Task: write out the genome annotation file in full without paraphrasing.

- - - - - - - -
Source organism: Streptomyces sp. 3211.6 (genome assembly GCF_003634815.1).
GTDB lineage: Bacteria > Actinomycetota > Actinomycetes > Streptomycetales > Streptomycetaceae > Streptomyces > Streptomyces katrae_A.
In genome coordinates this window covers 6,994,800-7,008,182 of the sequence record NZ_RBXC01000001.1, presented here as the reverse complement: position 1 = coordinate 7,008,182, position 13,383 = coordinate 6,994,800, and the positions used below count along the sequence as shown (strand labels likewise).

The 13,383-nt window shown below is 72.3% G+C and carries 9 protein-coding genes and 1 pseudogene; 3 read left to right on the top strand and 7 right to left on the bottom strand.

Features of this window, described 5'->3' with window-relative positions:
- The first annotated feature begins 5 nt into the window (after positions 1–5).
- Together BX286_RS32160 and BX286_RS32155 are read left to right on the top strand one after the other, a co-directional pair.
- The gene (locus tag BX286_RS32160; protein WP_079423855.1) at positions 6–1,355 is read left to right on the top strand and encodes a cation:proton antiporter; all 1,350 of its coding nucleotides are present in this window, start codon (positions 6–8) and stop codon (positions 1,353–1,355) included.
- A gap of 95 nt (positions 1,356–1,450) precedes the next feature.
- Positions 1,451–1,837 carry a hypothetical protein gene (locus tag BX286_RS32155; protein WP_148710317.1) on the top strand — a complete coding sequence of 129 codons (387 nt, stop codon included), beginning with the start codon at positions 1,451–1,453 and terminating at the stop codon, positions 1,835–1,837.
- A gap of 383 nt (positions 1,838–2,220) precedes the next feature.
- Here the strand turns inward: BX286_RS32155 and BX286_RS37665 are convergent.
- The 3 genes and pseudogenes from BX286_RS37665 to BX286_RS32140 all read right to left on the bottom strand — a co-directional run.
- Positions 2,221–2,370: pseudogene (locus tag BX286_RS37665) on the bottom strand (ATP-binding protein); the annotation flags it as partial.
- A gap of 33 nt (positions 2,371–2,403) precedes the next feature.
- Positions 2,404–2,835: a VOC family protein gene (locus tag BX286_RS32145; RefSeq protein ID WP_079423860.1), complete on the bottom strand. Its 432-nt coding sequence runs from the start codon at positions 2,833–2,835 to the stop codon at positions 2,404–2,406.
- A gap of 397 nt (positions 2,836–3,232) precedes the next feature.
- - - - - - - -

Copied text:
Source organism: Streptomyces sp. 3211.6 (genome assembly GCF_003634815.1).
GTDB lineage: Bacteria > Actinomycetota > Actinomycetes > Streptomycetales > Streptomycetaceae > Streptomyces > Streptomyces katrae_A.
In genome coordinates this window covers 6,994,800-7,008,182 of the sequence record NZ_RBXC01000001.1, presented here as the reverse complement: position 1 = coordinate 7,008,182, position 13,383 = coordinate 6,994,800, and the positions used below count along the sequence as shown (strand labels likewise).

The 13,383-nt window shown below is 72.3% G+C and carries 9 protein-coding genes and 1 pseudogene; 3 read left to right on the top strand and 7 right to left on the bottom strand.

Features of this window, described 5'->3' with window-relative positions:
- The first annotated feature begins 5 nt into the window (after positions 1–5).
- Together BX286_RS32160 and BX286_RS32155 are read left to right on the top strand one after the other, a co-directional pair.
- The gene (locus tag BX286_RS32160; protein WP_079423855.1) at positions 6–1,355 is read left to right on the top strand and encodes a cation:proton antiporter; all 1,350 of its coding nucleotides are present in this window, start codon (positions 6–8) and stop codon (positions 1,353–1,355) included.
- A gap of 95 nt (positions 1,356–1,450) precedes the next feature.
- Positions 1,451–1,837 carry a hypothetical protein gene (locus tag BX286_RS32155; protein WP_148710317.1) on the top strand — a complete coding sequence of 129 codons (387 nt, stop codon included), beginning with the start codon at positions 1,451–1,453 and terminating at the stop codon, positions 1,835–1,837.
- A gap of 383 nt (positions 1,838–2,220) precedes the next feature.
- Here the strand turns inward: BX286_RS32155 and BX286_RS37665 are convergent.
- The 3 genes and pseudogenes from BX286_RS37665 to BX286_RS32140 all read right to left on the bottom strand — a co-directional run.
- Positions 2,221–2,370: pseudogene (locus tag BX286_RS37665) on the bottom strand (ATP-binding protein); the annotation flags it as partial.
- A gap of 33 nt (positions 2,371–2,403) precedes the next feature.
- Positions 2,404–2,835: a VOC family protein gene (locus tag BX286_RS32145; RefSeq protein ID WP_079423860.1), complete on the bottom strand. Its 432-nt coding sequence runs from the start codon at positions 2,833–2,835 to the stop codon at positions 2,404–2,406.
- A gap of 397 nt (positions 2,836–3,232) precedes the next feature.